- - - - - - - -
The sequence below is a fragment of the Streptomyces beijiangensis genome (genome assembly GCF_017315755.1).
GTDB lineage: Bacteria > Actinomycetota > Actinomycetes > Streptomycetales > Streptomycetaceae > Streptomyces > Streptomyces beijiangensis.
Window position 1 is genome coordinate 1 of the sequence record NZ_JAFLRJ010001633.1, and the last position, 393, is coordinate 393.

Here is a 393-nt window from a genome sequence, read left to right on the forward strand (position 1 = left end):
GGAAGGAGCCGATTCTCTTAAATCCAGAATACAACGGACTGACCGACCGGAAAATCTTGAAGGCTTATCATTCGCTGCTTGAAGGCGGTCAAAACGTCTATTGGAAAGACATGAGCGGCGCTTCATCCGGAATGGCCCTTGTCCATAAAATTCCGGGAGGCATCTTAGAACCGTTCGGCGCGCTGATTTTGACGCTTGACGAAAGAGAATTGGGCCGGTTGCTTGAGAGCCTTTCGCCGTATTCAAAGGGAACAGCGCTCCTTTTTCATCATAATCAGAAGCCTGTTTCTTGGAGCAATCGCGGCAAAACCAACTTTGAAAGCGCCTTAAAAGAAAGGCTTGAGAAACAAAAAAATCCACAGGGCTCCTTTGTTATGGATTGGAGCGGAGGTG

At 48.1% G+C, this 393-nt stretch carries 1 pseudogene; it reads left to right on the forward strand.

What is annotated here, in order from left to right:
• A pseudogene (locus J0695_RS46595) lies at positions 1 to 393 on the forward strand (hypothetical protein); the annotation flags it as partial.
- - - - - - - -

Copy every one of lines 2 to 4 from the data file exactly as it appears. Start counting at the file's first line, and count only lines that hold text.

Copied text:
GTDB lineage: Bacteria > Actinomycetota > Actinomycetes > Streptomycetales > Streptomycetaceae > Streptomyces > Streptomyces beijiangensis.
Window position 1 is genome coordinate 1 of the sequence record NZ_JAFLRJ010001633.1, and the last position, 393, is coordinate 393.

Here is a 393-nt window from a genome sequence, read left to right on the forward strand (position 1 = left end):